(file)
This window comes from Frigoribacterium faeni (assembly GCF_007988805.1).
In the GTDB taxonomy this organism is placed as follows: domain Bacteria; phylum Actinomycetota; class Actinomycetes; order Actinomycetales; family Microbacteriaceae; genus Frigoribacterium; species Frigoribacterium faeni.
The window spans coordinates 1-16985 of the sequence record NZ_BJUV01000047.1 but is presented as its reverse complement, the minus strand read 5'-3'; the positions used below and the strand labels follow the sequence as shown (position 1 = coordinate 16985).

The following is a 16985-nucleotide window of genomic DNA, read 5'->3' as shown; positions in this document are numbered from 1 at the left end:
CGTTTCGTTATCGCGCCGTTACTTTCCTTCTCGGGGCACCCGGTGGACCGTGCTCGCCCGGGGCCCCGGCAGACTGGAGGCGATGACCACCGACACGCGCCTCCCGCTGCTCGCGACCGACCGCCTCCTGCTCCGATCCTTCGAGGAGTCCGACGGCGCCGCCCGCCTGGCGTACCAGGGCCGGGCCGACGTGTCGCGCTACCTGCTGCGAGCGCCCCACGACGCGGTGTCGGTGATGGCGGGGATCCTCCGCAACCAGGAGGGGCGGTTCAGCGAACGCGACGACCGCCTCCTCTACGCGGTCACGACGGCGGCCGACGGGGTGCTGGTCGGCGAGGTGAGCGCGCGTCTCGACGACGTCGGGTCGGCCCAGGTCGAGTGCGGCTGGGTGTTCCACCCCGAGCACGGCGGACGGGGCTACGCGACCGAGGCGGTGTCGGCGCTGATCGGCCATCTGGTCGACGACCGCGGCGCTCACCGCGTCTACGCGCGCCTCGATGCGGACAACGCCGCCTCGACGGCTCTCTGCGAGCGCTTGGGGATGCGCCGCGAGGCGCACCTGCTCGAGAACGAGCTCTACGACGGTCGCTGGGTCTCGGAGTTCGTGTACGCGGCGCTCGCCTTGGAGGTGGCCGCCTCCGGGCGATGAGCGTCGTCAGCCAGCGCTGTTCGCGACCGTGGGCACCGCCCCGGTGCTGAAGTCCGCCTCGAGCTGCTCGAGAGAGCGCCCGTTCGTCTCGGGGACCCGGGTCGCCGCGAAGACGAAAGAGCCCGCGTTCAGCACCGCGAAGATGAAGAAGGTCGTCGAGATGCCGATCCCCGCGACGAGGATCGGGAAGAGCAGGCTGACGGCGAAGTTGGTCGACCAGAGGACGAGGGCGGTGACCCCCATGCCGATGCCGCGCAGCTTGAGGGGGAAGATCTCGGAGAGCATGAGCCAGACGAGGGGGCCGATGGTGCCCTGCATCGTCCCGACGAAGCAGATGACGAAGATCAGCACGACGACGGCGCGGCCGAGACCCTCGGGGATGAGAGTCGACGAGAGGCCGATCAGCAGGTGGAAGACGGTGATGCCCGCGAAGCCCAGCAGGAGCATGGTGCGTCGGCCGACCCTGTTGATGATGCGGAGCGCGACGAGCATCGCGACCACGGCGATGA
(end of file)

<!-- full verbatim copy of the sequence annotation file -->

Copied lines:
This window comes from Frigoribacterium faeni (assembly GCF_007988805.1).
In the GTDB taxonomy this organism is placed as follows: domain Bacteria; phylum Actinomycetota; class Actinomycetes; order Actinomycetales; family Microbacteriaceae; genus Frigoribacterium; species Frigoribacterium faeni.
The window spans coordinates 1-16985 of the sequence record NZ_BJUV01000047.1 but is presented as its reverse complement, the minus strand read 5'-3'; the positions used below and the strand labels follow the sequence as shown (position 1 = coordinate 16985).

The following is a 16985-nucleotide window of genomic DNA, read 5'->3' as shown; positions in this document are numbered from 1 at the left end:
CGTTTCGTTATCGCGCCGTTACTTTCCTTCTCGGGGCACCCGGTGGACCGTGCTCGCCCGGGGCCCCGGCAGACTGGAGGCGATGACCACCGACACGCGCCTCCCGCTGCTCGCGACCGACCGCCTCCTGCTCCGATCCTTCGAGGAGTCCGACGGCGCCGCCCGCCTGGCGTACCAGGGCCGGGCCGACGTGTCGCGCTACCTGCTGCGAGCGCCCCACGACGCGGTGTCGGTGATGGCGGGGATCCTCCGCAACCAGGAGGGGCGGTTCAGCGAACGCGACGACCGCCTCCTCTACGCGGTCACGACGGCGGCCGACGGGGTGCTGGTCGGCGAGGTGAGCGCGCGTCTCGACGACGTCGGGTCGGCCCAGGTCGAGTGCGGCTGGGTGTTCCACCCCGAGCACGGCGGACGGGGCTACGCGACCGAGGCGGTGTCGGCGCTGATCGGCCATCTGGTCGACGACCGCGGCGCTCACCGCGTCTACGCGCGCCTCGATGCGGACAACGCCGCCTCGACGGCTCTCTGCGAGCGCTTGGGGATGCGCCGCGAGGCGCACCTGCTCGAGAACGAGCTCTACGACGGTCGCTGGGTCTCGGAGTTCGTGTACGCGGCGCTCGCCTTGGAGGTGGCCGCCTCCGGGCGATGAGCGTCGTCAGCCAGCGCTGTTCGCGACCGTGGGCACCGCCCCGGTGCTGAAGTCCGCCTCGAGCTGCTCGAGAGAGCGCCCGTTCGTCTCGGGGACCCGGGTCGCCGCGAAGACGAAAGAGCCCGCGTTCAGCACCGCGAAGATGAAGAAGGTCGTCGAGATGCCGATCCCCGCGACGAGGATCGGGAAGAGCAGGCTGACGGCGAAGTTGGTCGACCAGAGGACGAGGGCGGTGACCCCCATGCCGATGCCGCGCAGCTTGAGGGGGAAGATCTCGGAGAGCATGAGCCAGACGAGGGGGCCGATGGTGCCCTGCATCGTCCCGACGAAGCAGATGACGAAGATCAGCACGACGACGGCGCGGCCGAGACCCTCGGGGATGAGAGTCGACGAGAGGCCGATCAGCAGGTGGAAGACGGTGATGCCCGCGAAGCCCAGCAGGAGCATGGTGCGTCGGCCGACCCTGTTGATGATGCGGAGCGCGACGAGCATCGCGACCACGGCGATGA